Here’s another theme that will inform my book, if I survive to write it.
Our understanding of the universe, our understanding of physics and biology, of deep history, is biased by the way we learn to understand and think about the world from our earliest awareness as an infant. Key books I’ve read over the past decade that inform this theme are by Jesse Bering and Andrew Shutlman, but these ideas are implicit in many others.
- As an infant and child, we form ‘intuitive’ theories about how the world works, based on genetic proclivity (e.g. the detection of agency that enables the infant to respond to its parents, and later to perceive intent in random events that are the basis for superstition and divinity) and the experience of the world at certain scales. People who grow up and never examine those naïve assumptions consider them ‘common sense.’
- As an adult, one can learn how the world actually works, even if (as Shtulman indicates) educated adults never entirely overcome those innate proclivities. One can, furthermore, consciously learn science, become aware of humans’ innate psychological biases, and train oneself to detect and avoid rhetorical fallacies. (At the level of human interaction, one indulges in these biases and fallacies because the point is to win, not to be right. Trying to be right is science.)
- Next perhaps is pursuing science into realms where it’s impossible to develop intuitive understand, e.g. quantum mechanics, which we know works because we have QM equations that make predictions that have proven true over and over, for decades. In effect, we surrender any personal, intuitive, understanding to the algorithms of the equations, because they work, and they indicate a level of reality completely separate from the part we interact with and think we understand.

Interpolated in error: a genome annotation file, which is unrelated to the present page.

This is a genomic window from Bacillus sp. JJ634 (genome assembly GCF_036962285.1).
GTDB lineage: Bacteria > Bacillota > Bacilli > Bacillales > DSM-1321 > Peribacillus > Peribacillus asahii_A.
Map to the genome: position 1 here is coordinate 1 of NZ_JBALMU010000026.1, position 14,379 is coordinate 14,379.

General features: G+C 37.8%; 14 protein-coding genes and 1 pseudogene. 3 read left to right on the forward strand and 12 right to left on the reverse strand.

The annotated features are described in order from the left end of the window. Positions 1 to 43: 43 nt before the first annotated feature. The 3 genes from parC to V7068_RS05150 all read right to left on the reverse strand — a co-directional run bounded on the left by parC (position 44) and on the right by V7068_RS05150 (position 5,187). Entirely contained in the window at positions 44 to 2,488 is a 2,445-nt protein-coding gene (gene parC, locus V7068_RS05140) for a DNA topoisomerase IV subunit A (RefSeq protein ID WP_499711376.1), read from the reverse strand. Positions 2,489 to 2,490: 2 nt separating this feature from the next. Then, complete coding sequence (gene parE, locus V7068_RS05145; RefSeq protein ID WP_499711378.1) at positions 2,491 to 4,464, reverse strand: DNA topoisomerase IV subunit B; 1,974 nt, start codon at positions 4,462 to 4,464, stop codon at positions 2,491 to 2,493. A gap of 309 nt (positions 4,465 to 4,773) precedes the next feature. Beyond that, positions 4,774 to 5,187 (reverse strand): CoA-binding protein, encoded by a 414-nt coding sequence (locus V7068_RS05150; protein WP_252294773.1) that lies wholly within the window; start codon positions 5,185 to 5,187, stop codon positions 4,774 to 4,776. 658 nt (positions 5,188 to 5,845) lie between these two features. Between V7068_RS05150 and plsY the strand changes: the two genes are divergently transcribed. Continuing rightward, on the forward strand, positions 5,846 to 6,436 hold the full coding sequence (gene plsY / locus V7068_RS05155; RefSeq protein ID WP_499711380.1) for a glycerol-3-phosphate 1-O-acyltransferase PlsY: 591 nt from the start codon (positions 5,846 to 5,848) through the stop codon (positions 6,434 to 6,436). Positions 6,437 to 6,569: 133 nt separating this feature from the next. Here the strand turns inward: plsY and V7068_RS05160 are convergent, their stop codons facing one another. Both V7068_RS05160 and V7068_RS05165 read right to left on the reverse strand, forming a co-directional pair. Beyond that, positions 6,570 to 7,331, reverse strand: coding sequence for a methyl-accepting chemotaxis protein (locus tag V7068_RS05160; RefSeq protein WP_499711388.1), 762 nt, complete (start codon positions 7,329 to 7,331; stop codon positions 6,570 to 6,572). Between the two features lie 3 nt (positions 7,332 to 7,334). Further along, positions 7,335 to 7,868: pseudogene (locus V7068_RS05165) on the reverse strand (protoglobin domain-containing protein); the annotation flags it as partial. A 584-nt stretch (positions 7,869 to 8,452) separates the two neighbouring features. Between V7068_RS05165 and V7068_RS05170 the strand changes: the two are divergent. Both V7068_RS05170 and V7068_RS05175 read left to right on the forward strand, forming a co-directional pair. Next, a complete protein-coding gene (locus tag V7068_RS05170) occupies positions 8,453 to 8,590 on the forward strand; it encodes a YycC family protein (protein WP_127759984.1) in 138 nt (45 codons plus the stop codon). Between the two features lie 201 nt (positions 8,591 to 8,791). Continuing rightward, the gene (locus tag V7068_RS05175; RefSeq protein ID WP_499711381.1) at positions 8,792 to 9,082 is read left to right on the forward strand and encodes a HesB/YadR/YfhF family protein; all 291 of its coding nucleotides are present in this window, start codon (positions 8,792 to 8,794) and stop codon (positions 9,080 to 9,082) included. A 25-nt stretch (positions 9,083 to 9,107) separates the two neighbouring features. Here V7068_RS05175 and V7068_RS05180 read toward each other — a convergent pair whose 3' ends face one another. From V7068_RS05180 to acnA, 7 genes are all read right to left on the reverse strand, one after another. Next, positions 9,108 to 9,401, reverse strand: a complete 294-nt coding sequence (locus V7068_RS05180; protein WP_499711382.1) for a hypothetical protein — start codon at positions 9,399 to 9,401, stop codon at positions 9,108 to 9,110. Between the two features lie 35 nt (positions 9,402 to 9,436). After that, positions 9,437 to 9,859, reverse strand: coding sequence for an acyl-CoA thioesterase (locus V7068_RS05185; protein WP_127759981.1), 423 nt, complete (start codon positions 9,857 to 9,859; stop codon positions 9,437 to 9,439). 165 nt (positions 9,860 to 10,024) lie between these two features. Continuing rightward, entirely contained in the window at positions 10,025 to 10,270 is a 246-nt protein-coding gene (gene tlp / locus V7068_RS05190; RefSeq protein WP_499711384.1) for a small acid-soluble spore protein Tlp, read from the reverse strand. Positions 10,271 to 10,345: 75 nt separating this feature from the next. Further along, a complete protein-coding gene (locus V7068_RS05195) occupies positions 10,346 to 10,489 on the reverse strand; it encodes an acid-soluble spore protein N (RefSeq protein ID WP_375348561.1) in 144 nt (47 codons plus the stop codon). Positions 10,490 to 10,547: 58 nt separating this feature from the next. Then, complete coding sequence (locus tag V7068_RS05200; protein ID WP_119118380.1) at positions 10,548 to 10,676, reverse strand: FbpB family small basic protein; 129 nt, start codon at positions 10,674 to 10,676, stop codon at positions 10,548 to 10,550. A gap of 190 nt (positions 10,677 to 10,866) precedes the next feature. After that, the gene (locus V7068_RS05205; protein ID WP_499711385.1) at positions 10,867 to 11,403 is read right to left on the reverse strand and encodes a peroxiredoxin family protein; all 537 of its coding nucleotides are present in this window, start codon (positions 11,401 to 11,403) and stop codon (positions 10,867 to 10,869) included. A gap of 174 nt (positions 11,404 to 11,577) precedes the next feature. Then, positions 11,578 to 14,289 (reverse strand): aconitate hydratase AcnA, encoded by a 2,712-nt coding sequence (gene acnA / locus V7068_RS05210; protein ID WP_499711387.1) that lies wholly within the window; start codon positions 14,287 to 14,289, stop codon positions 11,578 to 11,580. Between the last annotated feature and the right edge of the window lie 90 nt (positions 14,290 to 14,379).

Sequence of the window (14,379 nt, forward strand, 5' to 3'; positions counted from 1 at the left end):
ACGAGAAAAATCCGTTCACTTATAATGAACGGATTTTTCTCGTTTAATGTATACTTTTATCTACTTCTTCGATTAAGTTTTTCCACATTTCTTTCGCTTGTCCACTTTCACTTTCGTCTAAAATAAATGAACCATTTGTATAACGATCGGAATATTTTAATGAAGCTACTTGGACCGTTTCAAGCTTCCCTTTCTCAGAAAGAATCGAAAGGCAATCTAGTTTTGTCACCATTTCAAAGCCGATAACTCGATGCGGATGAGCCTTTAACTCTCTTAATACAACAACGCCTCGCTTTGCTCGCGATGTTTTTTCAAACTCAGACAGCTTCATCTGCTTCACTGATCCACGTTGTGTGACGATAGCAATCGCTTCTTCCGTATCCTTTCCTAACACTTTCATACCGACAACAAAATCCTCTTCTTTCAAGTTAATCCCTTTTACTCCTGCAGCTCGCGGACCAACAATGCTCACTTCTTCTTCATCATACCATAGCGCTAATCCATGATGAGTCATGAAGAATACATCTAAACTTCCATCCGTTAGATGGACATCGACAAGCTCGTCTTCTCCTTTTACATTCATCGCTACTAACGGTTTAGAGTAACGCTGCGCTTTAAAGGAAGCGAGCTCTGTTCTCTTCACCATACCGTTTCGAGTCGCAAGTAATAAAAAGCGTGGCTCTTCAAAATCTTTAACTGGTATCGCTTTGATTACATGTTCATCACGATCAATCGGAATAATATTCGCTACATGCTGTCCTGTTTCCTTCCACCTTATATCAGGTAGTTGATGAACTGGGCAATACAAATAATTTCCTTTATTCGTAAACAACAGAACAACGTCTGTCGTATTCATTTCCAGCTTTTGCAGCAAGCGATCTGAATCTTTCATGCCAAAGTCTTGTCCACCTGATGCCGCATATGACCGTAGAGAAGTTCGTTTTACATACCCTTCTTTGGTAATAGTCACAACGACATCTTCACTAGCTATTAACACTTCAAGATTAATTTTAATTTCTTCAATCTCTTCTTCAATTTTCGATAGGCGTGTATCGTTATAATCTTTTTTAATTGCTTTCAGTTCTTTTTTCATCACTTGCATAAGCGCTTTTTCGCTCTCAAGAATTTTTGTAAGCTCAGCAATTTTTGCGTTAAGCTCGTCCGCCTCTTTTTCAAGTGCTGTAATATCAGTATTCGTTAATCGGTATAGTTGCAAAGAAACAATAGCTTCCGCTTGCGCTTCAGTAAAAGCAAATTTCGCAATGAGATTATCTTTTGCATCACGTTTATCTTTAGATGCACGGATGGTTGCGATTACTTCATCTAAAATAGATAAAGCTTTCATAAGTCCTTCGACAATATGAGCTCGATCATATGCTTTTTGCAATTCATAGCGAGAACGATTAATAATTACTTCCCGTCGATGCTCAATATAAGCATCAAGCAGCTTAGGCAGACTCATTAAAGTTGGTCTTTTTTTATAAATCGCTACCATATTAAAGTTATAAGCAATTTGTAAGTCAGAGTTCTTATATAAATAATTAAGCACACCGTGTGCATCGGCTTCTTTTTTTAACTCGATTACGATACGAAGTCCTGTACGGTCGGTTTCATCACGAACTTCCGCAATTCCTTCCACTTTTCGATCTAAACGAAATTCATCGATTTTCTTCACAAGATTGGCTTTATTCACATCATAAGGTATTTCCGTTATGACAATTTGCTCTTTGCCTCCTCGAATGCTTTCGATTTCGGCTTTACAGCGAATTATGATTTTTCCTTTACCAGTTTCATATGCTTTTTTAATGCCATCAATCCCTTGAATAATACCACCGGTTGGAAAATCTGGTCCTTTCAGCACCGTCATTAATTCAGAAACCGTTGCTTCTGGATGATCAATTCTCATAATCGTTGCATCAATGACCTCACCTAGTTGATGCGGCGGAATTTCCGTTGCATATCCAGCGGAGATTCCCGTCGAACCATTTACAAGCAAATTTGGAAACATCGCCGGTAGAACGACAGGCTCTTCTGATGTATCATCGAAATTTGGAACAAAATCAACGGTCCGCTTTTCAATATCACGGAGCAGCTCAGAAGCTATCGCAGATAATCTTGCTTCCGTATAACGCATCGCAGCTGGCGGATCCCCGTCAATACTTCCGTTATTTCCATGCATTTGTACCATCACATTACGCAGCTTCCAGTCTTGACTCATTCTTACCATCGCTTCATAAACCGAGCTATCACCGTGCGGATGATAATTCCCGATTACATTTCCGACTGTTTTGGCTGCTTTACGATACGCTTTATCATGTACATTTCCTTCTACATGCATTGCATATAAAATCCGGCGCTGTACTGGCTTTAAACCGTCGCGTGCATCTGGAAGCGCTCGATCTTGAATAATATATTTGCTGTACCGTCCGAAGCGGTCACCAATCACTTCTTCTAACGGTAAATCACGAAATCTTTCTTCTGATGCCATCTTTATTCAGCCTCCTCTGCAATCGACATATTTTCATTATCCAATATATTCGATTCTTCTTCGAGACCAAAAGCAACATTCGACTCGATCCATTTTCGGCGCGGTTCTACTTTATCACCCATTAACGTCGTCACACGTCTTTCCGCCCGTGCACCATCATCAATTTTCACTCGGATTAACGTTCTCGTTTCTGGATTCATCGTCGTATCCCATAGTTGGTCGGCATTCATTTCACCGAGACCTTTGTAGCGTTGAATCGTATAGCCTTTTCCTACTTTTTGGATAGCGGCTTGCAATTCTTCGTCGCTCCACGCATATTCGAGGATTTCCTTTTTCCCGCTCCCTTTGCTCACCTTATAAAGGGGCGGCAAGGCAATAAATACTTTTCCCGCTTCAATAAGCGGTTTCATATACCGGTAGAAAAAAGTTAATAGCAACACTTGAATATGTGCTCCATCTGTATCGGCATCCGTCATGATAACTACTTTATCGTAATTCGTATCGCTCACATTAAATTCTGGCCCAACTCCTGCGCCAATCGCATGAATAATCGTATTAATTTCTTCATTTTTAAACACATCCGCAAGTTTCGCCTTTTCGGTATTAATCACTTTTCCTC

- Finally, perhaps, are the deeper issues which may be impossible to understand on any level – why the universe is the way it is, e.g. the fundamental physical constants. They seem arbitrary. If they are not, perhaps we will never understand why. (One answer of course is, if the constants weren’t as they are, we wouldn’t be here to ask the question; thus the multiverse hypothesis.) In this area is the intriguing notion that SF sometimes speculates about: would truly alien aliens think differently than us? Could they be more intelligent than us, as we are to dogs? And perceive things clear to them but incomprehensible to us, as we understand things incomprehensible to dogs? And if they do have some hyperintelligence, how did that intelligence come about? Did it evolve or was it engineered?
The last points are where science fiction explores; and an example is the hyperintelligence that visits the Earth in Fred Hoyle’ 1957 novel the Black Cloud, which I reviewed recently for Black Gate. (https://www.blackgate.com/2020/05/07/a-scientists-science-fiction-novel-fred-hoyles-the-black-cloud/). Not only does the Cloud perceive deep problems of the universe, when it tries to transfer its knowledge to human beings, they die. There is the suggestion of a greater reality beyond anything humans can perceive, or understand. Hoyle’s book was an early exploration of this theme; there are many later.
On the third bullet, I’ve acknowledged in my memoir essays how I “hit a wall” of intuitive understanding, both in physics and in math, at certain points, in my undergraduate education. The geniuses of the world are those who perceive complex truths intuitively, as if they are obvious. This is a general theme in science fiction, too. Most people live their lives by rote, relatively speaking; the geniuses who perceive higher truths are a tiny minority.